The Defense Makes Its Case

NEW YORK A former Office of National Drug Control Policy official today described Ogilvy & Mather as a dedicated and generous shop led by tireless management when he took the stand in U.S. District Court as a defense witness in the trial of former agency executives Shona Seifert and Thomas Early.

The pair stand accused of masterminding a scheme to doctor timesheets and inflate billings on the ONDCP’s $1 billion ad account to make up for a $3 million revenue shortfall. Both have pled not guilty.

Lawyers for Seifert and Early began the duo’s defense today, attempting to resuscitate the reputations of the defendants (and, by extension, WPP Group’s Ogilvy) after eight days of attacks by the prosecution, which rested its case this morning.

Alan Levitt, the former director of the national youth anti-drug campaign for the ONDCP, today described Seifert and her team as inspired and tireless, often working late into the evening on various aspects of the account.

Levitt cited several examples of Seifert’s dedication, including visits Seifert made to Washington, D.C., to meet with former drug czar Gen. Barry McCaffrey. Seifert stayed as late as 10 p.m. to brief the general, and on at least one occasion missed the last shuttle flight to New York and scrambled to find a hotel room and tooth brushes, Levitt said.

As another example of Ogilvy’s altruism, Levitt noted that at one point the agency created ads targeting Native Americans for free when it could have charged a fee.

He also lauded the shop for negotiating an additional $20 million in free TV airtime for ONDCP ads above what the client been expected.

“Ogilvy was superb. If I could hire them again, I’d do it in a heartbeat,” Levitt said.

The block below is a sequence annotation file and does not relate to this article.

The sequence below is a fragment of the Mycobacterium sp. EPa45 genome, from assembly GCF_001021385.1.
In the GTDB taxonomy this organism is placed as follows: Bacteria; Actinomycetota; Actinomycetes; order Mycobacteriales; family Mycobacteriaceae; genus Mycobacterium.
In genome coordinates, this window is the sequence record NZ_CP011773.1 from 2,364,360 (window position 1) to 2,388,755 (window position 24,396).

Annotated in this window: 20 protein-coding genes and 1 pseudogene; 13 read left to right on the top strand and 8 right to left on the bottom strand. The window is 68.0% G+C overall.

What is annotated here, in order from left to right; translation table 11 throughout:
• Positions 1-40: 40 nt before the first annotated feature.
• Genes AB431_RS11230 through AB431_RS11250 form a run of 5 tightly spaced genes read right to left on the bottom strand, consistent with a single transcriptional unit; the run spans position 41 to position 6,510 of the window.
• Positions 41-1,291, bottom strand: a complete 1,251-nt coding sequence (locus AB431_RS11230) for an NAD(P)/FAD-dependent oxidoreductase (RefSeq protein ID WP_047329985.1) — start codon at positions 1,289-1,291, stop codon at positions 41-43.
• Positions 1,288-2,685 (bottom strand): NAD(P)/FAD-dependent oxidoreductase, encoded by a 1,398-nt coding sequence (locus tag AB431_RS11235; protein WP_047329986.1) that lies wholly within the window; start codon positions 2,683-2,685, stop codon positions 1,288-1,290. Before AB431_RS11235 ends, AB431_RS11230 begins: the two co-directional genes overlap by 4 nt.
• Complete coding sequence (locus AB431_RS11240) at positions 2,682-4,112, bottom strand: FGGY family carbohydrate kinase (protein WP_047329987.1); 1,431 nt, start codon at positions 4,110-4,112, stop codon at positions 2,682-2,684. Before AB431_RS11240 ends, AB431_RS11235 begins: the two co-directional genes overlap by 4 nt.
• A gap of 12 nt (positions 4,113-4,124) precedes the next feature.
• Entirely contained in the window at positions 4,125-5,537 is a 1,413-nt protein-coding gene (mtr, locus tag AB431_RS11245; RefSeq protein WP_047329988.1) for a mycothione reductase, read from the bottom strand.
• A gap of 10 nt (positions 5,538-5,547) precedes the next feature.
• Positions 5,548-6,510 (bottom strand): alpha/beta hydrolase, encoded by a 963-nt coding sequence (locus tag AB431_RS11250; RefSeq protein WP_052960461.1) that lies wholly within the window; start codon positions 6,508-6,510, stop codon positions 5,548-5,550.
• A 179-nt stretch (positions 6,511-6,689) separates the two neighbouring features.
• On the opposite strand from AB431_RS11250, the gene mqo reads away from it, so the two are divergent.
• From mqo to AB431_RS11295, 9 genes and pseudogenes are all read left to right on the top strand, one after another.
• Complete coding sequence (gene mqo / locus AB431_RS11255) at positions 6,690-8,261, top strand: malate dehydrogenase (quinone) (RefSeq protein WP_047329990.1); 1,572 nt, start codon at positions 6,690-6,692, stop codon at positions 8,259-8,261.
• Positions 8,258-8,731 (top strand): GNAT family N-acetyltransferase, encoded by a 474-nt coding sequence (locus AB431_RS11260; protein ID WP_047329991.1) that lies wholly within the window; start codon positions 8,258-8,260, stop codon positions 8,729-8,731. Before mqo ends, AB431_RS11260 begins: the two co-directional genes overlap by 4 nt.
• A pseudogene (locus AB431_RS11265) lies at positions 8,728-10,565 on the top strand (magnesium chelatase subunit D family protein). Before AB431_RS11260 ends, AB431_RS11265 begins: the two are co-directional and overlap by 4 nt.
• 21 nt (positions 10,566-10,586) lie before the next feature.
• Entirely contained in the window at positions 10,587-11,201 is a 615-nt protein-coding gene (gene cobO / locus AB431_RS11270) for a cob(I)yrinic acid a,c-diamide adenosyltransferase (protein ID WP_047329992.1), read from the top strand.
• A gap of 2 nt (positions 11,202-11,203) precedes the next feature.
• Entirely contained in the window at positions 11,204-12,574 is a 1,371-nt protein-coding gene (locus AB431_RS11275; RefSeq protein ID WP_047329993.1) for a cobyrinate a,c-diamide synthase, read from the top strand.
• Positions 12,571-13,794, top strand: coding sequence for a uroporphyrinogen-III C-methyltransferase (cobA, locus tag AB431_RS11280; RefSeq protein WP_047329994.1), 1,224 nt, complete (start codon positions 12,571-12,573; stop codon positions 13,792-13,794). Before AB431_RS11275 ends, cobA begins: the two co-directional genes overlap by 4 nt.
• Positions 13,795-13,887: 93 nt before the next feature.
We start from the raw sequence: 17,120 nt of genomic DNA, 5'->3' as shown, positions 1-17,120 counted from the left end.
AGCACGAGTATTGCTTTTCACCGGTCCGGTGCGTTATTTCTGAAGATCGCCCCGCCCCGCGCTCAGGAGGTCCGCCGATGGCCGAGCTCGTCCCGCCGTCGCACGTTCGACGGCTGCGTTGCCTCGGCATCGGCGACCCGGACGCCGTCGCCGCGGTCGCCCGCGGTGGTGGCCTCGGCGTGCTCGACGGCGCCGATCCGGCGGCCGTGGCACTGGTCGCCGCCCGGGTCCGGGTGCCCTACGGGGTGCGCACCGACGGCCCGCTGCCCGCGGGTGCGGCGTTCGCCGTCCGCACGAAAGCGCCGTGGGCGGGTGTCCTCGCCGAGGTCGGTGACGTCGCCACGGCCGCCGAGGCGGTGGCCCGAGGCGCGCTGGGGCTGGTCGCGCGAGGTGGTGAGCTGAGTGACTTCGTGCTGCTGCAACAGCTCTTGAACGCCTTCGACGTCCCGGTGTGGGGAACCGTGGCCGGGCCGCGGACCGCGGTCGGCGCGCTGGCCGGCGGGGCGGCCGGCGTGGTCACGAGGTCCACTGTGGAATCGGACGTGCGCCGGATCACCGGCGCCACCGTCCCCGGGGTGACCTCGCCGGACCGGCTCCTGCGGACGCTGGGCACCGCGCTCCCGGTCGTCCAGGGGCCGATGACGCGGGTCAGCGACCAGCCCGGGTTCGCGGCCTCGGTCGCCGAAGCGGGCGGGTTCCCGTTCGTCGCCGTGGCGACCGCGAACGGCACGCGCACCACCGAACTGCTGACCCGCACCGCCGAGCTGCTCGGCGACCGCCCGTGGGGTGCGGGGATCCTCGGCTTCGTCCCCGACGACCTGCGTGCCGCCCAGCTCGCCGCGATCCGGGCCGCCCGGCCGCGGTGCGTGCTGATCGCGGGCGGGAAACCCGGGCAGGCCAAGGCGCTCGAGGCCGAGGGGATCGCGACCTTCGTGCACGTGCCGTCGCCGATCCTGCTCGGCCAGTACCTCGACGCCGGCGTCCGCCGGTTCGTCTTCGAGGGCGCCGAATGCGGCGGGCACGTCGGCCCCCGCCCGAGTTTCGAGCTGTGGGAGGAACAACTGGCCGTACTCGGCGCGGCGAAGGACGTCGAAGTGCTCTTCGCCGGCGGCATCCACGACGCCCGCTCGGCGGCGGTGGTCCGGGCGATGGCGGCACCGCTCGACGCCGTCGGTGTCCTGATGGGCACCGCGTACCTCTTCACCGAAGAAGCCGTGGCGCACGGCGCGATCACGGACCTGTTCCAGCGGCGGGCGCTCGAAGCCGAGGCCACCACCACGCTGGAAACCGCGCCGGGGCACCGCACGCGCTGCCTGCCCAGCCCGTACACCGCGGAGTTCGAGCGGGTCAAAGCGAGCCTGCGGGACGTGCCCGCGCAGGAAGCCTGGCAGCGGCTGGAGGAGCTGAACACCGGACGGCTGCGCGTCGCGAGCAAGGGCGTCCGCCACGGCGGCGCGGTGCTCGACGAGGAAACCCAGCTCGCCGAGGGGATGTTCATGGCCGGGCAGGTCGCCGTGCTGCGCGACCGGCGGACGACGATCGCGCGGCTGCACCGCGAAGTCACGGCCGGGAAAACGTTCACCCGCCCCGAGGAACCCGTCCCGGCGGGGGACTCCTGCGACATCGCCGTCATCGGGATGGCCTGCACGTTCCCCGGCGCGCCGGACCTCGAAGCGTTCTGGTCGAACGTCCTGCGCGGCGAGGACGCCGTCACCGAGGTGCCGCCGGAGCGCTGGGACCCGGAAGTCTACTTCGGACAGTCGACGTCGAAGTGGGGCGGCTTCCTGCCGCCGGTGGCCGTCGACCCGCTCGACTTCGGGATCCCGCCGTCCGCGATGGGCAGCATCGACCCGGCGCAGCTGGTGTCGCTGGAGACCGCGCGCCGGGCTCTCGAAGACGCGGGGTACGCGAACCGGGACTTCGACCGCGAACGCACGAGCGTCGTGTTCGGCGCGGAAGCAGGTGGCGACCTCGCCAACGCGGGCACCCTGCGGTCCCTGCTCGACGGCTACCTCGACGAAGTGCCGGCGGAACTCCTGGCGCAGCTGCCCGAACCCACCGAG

Levitt described former ONDCP accountant Richard Pleffner as an unreasonable bean counter loathed by the agencies doing anti-drug work. In one instance, Levitt said Pleffner instructed a focus group contractor to have participants include their social security numbers before being paid $35 each. That practice could have skewed the results by discouraging participation, and on that matter, Pleffner was overruled, Levitt said.

Pleffner in 2000 reported Ogilvy’s alleged billing inconsistencies, sparking an investigation by the General Accountability Office.

On cross-examination, Levitt was forced to admit that he had no knowledge of the billing practices employed by Ogilvy, and no knowledge of the evidence laid out in the trial’s proceedings.

Testimony by Lily Pu, Ogilvy senior partner of strategic planning, seemed to support Levitt’s view of Pleffner.

When Pu was shown an e-mail in which Seifert seemed to joke, “I don’t want Rick [Pleffner] to send me to jail,” Pu said, “That was a spending joke, referring to Rick’s kind of habit of saying ‘If you don’t do this, you’ll go to jail.'”

Pu also said, “Nobody worked harder than Shona, no matter how late I worked or how early I came in, Shona was always there.”

Both Pu and another defense witness, Ogilvy senior partner Margaret Bassette, said Seifert never told them to alter their timesheets.

The trial is expected to resume on Tuesday.